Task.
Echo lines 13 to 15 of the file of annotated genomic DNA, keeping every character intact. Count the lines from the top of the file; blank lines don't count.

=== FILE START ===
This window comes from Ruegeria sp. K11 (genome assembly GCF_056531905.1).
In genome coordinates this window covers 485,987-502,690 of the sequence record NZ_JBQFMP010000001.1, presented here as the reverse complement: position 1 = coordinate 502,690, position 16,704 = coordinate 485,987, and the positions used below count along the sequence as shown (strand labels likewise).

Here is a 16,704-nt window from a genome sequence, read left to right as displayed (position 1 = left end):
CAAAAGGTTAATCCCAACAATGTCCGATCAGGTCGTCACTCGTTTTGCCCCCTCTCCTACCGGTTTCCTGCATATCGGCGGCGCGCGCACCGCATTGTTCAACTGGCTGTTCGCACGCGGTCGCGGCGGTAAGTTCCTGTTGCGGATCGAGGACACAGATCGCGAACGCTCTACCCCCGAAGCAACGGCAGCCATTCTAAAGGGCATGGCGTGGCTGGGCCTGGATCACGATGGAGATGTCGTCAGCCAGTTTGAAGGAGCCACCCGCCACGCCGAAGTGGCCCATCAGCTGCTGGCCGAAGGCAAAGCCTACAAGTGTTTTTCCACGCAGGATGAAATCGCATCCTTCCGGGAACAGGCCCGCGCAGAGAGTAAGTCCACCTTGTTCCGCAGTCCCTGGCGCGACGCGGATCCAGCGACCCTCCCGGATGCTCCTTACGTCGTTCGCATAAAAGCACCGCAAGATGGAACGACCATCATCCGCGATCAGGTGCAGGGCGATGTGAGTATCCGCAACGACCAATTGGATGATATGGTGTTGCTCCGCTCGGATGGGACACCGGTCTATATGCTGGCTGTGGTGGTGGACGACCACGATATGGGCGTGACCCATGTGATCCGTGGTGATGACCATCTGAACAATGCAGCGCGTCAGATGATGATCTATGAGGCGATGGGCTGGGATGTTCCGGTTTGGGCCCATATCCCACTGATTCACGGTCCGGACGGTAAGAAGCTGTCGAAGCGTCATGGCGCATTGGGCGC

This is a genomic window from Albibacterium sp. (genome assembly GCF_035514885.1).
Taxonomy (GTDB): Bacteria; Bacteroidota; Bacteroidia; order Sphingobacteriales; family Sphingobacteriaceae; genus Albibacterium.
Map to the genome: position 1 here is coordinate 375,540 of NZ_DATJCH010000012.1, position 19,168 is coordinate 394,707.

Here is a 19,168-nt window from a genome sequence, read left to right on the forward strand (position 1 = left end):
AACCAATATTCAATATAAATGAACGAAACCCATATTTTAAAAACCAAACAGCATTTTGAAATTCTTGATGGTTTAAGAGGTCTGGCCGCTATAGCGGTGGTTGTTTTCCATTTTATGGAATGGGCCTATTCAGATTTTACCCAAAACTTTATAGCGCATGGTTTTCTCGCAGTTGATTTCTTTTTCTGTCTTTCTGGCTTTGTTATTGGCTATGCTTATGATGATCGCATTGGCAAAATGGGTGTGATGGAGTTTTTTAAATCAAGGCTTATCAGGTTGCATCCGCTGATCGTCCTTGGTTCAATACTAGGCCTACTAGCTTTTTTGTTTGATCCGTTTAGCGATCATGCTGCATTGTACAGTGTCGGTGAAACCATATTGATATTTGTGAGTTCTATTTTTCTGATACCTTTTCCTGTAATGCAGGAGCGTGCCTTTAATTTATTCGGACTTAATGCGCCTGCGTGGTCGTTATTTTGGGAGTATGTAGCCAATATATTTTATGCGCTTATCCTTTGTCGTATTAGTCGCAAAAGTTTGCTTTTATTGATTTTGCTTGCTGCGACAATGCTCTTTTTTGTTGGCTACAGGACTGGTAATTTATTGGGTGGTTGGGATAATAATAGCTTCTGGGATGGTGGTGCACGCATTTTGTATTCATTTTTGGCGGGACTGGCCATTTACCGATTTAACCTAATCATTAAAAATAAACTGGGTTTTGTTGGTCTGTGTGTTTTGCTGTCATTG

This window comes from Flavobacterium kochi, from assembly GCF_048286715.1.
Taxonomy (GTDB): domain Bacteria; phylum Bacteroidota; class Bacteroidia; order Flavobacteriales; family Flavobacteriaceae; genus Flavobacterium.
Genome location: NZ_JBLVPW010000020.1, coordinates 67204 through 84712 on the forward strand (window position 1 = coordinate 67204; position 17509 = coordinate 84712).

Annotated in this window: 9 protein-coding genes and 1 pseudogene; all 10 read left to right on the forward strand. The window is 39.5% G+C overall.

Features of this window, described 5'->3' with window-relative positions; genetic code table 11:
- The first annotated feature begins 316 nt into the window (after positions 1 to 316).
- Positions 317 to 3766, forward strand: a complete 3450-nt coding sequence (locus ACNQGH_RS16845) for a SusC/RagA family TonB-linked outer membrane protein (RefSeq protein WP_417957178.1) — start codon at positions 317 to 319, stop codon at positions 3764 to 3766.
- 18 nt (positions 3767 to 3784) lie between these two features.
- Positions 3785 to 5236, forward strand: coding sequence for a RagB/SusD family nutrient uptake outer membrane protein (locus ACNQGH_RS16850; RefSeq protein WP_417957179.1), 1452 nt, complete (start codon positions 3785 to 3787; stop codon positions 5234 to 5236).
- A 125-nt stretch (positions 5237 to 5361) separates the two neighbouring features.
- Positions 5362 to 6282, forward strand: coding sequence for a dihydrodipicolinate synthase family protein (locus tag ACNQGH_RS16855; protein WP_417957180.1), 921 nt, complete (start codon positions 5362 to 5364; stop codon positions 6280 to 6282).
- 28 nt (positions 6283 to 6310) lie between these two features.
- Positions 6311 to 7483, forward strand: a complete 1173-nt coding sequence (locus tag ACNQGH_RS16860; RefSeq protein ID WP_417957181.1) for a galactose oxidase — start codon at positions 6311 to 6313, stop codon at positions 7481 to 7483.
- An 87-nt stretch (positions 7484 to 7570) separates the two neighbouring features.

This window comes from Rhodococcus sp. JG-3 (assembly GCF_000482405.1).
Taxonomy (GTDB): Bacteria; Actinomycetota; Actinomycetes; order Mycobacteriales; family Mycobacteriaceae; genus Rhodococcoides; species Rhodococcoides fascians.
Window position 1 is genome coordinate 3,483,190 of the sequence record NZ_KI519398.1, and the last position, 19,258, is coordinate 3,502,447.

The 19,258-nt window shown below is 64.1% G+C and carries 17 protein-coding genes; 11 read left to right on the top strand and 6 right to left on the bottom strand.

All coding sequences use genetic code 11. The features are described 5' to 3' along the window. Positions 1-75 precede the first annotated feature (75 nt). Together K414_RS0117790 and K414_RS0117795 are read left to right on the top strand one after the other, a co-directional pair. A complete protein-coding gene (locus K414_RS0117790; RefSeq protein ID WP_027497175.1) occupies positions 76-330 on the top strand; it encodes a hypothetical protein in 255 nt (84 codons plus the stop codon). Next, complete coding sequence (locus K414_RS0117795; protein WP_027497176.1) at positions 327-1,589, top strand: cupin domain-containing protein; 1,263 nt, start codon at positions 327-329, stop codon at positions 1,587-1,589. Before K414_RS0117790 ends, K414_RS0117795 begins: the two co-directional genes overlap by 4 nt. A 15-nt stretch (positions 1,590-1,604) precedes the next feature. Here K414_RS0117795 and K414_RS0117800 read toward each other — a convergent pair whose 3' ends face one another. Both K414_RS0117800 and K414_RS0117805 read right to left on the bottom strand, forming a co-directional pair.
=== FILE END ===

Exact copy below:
Annotated in this window: 9 protein-coding genes and 1 pseudogene; all 10 read left to right on the forward strand. The window is 39.5% G+C overall.

Features of this window, described 5'->3' with window-relative positions; genetic code table 11:
- The first annotated feature begins 316 nt into the window (after positions 1 to 316).